Animal encounters that make national news from Florida this time of year usually feature sharks or alligators. But a few months ago, a viral video that wound up on CNN showcased a less expected creature paddling in the azure waters of a popular Panhandle vacation spot: a bear.
In the video, recorded in June, stunned beachgoers watched the mammal—some following alongside much too closely—as it swam with the waves onto shore before dashing off across the beach in Destin. “There are some places you do not expect to see a bear, and this is one of them,” the video voice-over proclaims.
But in recent years, bear sightings in Florida—especially in the northern part of the state where pine trees far outnumber palms—have become a regular occurrence. According to figures from the Florida Fish and Wildlife Conservation Commission, the black bear population has surged back from just several hundred bears in the 1970s to more than four thousand today—including the occasional few that find their way into the Gulf of Mexico and other waterways around the state.
Matthew Aresco, director of Nokuse, a privately owned, 55,000-acre natural preserve in the Panhandle’s Walton County, thinks the swimming bear was likely a yearling (that’s biologist-speak for at least a year old) that got lost in the process of dispersing (leaving its mother’s home range in search of its own).
“That’s what struck me—just how sad it was for that bear,” Aresco says. “It was clearly lost, trying to find new habitat, and ended up in Destin in the concrete jungle over there, with not a lot of options to disperse, other than to go back to try to find a way back to the forest where it came from. And hopefully it did. I mean, I know it wasn’t found on the highway anywhere.”
That the wayward youngster likely didn’t get hit by a car is indeed a good outcome. But the bear’s presence also illustrates a remarkable conservation success story throughout the Sunshine State in which the Florida black bear is just one part. One of sixteen subspecies of the American black bear and the only one in Florida, Ursus americanus floridanus is known as an umbrella species, whose conservation also bestows protection for other species. By protecting the bears’ habitat, an array of other creatures, including birds, reptiles, amphibians, and even fish are affected. Florida black bears also are known as an indicator species, whose health and well-being also act as an indicator of the overall health of an ecosystem.
Over the last few decades, Florida’s black bear populations have benefited from various state regulations that have brought it back from threatened species status in 1974. One of the most recent—and significant—was the Florida Wildlife Corridor Act, which the Florida legislature unanimously passed in June 2021 to formally designate much of the state’s land as part of an ecological network, including 10 million acres of protected conservation lands. It also set aside $400 million to protect it from development.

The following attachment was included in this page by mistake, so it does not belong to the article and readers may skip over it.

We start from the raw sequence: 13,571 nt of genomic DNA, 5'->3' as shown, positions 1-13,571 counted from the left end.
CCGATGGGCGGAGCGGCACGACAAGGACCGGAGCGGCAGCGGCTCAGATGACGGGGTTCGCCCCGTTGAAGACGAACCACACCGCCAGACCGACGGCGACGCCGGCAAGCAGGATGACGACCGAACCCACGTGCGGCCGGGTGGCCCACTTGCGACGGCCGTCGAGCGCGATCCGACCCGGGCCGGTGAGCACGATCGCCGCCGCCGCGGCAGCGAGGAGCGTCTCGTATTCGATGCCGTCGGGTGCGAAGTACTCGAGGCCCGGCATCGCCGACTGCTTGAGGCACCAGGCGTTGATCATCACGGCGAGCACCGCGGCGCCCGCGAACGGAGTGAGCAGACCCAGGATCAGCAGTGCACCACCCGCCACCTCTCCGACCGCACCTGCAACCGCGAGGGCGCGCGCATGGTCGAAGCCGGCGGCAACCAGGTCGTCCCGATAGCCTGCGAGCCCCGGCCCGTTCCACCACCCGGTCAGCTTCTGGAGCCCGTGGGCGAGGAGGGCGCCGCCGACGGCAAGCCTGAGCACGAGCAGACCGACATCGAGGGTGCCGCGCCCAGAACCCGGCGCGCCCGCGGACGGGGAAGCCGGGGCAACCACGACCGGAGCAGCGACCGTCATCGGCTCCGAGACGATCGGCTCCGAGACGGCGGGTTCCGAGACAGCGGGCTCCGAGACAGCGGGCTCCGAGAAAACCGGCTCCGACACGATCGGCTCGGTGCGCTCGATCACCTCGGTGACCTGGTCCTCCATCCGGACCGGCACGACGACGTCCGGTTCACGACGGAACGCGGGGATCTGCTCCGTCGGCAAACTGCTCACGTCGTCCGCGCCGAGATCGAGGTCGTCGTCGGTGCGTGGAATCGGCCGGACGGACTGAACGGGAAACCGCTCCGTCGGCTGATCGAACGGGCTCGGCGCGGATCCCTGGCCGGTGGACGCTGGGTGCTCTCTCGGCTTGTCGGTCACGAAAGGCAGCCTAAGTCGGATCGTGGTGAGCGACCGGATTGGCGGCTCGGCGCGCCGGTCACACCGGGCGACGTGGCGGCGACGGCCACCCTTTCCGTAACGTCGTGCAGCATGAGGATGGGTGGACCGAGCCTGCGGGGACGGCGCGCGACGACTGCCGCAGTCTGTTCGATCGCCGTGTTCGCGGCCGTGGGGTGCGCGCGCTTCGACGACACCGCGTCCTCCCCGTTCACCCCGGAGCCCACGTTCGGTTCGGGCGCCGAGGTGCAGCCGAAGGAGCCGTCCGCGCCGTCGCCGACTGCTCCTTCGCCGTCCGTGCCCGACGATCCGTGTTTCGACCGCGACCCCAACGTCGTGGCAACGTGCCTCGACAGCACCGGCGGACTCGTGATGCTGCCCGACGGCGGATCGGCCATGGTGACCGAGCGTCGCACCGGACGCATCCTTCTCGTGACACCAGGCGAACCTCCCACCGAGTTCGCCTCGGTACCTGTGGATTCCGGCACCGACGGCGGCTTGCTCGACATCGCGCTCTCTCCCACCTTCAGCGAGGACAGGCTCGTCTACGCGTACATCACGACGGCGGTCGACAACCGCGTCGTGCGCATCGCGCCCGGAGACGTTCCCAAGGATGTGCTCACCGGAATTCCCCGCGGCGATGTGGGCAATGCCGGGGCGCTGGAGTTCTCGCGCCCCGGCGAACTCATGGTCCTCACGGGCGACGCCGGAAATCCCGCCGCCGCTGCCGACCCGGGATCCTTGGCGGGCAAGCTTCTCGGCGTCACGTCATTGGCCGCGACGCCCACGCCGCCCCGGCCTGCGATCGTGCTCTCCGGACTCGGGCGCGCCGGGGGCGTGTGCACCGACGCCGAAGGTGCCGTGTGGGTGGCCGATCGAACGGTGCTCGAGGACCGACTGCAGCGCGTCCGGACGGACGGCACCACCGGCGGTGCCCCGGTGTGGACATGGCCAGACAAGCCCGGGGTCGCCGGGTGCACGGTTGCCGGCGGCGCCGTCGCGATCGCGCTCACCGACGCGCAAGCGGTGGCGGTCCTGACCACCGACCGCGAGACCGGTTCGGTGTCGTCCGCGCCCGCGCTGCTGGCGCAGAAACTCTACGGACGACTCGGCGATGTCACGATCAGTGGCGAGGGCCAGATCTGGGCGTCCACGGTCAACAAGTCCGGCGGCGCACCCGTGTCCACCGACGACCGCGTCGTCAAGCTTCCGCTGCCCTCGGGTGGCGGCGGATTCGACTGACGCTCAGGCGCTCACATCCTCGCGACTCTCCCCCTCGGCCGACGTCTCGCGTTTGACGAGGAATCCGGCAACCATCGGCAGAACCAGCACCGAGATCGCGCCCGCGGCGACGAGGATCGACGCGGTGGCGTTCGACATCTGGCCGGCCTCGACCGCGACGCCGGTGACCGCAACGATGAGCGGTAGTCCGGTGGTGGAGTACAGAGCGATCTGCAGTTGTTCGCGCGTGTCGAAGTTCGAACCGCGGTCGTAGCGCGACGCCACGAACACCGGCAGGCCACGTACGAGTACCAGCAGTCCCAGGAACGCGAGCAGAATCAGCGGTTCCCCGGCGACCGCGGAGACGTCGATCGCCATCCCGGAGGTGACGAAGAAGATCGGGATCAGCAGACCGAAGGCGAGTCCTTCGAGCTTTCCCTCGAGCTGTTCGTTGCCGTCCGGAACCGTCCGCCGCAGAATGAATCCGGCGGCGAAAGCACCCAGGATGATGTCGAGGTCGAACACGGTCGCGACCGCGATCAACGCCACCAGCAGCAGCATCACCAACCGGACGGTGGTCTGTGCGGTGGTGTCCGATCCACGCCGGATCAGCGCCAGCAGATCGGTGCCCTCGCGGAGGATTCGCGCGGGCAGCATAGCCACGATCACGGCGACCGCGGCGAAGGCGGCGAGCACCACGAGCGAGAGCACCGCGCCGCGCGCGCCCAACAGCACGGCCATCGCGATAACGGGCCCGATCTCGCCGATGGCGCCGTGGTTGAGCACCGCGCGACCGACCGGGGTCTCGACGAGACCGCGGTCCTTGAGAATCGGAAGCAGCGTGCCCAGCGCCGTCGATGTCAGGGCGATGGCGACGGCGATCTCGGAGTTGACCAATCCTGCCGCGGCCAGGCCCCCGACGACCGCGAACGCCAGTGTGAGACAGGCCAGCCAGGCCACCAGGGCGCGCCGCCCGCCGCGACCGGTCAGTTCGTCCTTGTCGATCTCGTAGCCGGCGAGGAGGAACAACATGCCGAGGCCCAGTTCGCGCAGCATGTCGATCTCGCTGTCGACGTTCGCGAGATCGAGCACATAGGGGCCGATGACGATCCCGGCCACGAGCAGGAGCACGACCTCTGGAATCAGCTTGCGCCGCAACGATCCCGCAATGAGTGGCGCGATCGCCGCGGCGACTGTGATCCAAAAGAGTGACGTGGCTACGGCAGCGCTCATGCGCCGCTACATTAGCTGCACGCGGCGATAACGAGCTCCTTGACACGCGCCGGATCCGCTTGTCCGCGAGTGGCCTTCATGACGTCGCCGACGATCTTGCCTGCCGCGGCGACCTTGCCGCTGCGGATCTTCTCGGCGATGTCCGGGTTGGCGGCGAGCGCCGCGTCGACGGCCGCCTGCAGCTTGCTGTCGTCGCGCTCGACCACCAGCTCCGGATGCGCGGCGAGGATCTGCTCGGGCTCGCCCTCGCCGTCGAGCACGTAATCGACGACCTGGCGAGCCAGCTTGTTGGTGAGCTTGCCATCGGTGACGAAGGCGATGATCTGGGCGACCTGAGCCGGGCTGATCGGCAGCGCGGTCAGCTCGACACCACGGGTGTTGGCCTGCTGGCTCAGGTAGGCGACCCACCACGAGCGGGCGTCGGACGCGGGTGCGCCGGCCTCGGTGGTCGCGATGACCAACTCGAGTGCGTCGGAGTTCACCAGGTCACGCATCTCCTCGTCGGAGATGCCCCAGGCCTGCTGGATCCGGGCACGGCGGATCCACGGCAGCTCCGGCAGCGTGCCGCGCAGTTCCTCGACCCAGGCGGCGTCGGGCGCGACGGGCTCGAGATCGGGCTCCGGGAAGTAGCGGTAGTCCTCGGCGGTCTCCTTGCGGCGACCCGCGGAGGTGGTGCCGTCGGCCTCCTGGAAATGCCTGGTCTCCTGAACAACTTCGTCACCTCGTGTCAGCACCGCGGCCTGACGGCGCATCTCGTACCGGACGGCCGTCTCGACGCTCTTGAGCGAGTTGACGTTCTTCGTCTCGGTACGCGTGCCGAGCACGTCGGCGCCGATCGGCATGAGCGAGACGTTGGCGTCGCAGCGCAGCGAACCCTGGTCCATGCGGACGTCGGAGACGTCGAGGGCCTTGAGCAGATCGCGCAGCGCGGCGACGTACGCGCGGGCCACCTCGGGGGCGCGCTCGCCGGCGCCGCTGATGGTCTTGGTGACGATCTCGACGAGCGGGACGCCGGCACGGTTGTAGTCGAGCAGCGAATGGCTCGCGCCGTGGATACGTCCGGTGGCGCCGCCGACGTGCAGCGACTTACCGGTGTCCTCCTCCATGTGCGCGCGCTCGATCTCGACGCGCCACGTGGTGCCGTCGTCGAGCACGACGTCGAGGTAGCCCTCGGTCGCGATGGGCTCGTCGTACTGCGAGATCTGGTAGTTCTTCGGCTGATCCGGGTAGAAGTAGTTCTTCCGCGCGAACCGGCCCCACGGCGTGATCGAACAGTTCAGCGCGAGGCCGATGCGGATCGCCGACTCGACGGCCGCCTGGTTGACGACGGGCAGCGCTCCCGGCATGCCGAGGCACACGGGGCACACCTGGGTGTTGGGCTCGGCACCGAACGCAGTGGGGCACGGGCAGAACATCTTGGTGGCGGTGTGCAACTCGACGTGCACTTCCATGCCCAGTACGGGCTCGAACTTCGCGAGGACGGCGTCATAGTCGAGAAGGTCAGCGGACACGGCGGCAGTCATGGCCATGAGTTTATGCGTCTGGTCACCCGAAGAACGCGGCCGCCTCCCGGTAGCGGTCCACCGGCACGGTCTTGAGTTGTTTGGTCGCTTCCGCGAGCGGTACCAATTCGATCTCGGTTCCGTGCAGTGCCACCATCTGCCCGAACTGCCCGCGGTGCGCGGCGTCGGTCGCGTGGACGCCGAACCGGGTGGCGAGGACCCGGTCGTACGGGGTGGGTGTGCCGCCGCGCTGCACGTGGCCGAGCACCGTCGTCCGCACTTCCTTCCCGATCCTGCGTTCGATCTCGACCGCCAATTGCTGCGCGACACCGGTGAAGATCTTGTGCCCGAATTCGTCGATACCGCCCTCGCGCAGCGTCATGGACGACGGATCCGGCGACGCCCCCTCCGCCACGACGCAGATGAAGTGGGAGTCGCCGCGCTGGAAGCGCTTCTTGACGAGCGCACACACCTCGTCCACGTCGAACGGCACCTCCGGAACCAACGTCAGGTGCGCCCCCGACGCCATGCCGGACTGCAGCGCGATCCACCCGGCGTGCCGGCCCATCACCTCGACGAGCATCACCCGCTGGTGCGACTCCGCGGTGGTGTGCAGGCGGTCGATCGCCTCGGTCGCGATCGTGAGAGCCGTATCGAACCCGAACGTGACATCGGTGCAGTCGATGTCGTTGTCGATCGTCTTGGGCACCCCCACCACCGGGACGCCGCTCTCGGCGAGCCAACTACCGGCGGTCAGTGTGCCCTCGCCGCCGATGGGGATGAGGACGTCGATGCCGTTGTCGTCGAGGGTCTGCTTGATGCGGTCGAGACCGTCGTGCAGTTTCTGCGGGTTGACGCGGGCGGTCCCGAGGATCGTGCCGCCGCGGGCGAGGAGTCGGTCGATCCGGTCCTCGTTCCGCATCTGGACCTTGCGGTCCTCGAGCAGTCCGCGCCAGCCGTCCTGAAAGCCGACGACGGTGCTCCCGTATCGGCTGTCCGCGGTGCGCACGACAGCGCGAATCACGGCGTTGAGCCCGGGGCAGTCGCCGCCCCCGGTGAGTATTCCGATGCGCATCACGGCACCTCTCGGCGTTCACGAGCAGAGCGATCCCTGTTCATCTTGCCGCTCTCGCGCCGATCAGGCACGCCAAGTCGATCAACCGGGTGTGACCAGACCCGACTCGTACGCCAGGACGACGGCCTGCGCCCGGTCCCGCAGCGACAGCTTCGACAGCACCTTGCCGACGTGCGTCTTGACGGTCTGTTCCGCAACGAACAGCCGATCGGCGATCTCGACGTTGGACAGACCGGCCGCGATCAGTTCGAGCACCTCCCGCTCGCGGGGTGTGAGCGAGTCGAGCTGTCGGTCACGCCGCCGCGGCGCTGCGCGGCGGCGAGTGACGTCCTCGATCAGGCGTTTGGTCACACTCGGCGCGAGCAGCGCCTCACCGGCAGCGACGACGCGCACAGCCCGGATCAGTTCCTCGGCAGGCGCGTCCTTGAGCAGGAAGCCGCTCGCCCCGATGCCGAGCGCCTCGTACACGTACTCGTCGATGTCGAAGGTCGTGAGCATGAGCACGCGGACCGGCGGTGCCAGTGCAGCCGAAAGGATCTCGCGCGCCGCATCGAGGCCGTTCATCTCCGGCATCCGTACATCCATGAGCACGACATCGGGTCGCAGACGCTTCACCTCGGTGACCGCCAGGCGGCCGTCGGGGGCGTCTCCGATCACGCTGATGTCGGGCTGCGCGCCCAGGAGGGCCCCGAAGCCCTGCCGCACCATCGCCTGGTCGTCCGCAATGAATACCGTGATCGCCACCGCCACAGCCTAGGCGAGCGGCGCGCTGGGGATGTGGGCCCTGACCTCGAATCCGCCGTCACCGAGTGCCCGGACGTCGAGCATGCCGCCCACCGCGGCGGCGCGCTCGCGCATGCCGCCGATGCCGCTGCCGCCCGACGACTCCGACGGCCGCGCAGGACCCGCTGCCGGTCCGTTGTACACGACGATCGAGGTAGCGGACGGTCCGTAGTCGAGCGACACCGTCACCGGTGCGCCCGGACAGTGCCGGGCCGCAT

In the not-too-distant past, the picture was much grimmer for bears. The exploding logging and timber industry of the early twentieth century decimated forests across northwest Florida, destroying the habitat of bears and many other species in the process. Unregulated hunting also contributed. (It’s currently illegal to hunt or injure a Florida black bear outside of state-designated hunts. The last one was held in 2015 but was called off after just two days when close to three hundred bears were killed, prompting criticism from conservationists.)
Arix Zalace, a filmmaker and conservationist based in Walton County, notes the Panhandle is one of North America’s top five biodiversity hot spots. He’s at work on a new film, The Paper Bear: “The name is a nod to the Panhandle’s history as a lumber and then paper manufacturing powerhouse, which wiped out the area’s biodiversity,” Zalace says. “I don’t want to give too much away, but the movie tells this story through the eyes of the Florida black bear.”
To obtain footage for the film, which is scheduled for an early 2024 release, Zalace spent three months learning how to scout and track bears in their natural habitat, then about twelve to fourteen hours a day with them over the course of two and a half years during the pandemic.“ [Florida black bears] are so shy because they don’t really eat meat,” says Zalace, noting that about 95 percent of their diet is plants and insects. “They’re not aggressive. But that makes it incredibly difficult to film them in their natural environment because they’re hard to find and their sense of smell is so good. They smell you from a mile away.”
Bears also smell garbage and food scraps from a mile away—which is a big reason more Floridians are seeing them in their neighborhoods, especially those near woodlands. To eliminate this temptation, the FWC recommends as part of its “Living With Bears” guidelines securing trash cans, pet food, and birdseed and walking dogs on short leashes. Some counties, meanwhile, prohibit residents from setting out trash cans the night before pickup.
Indeed, as population growth continues to explode in Florida—the fastest-growing state in the country for the first time since 1957—newcomers also need to keep in mind the bigger picture about their furry neighbors.
“We have so many people moving here, and I hear people say, ‘I didn’t buy into this,’ and I’m like, no, actually you did buy into this,” Zalace says. “You bought a house next to a state forest, you bought a house next to some of the most pristine state parks in Florida. We can’t get into this mindset of ‘the bears are a nuisance.’ This was their home first.”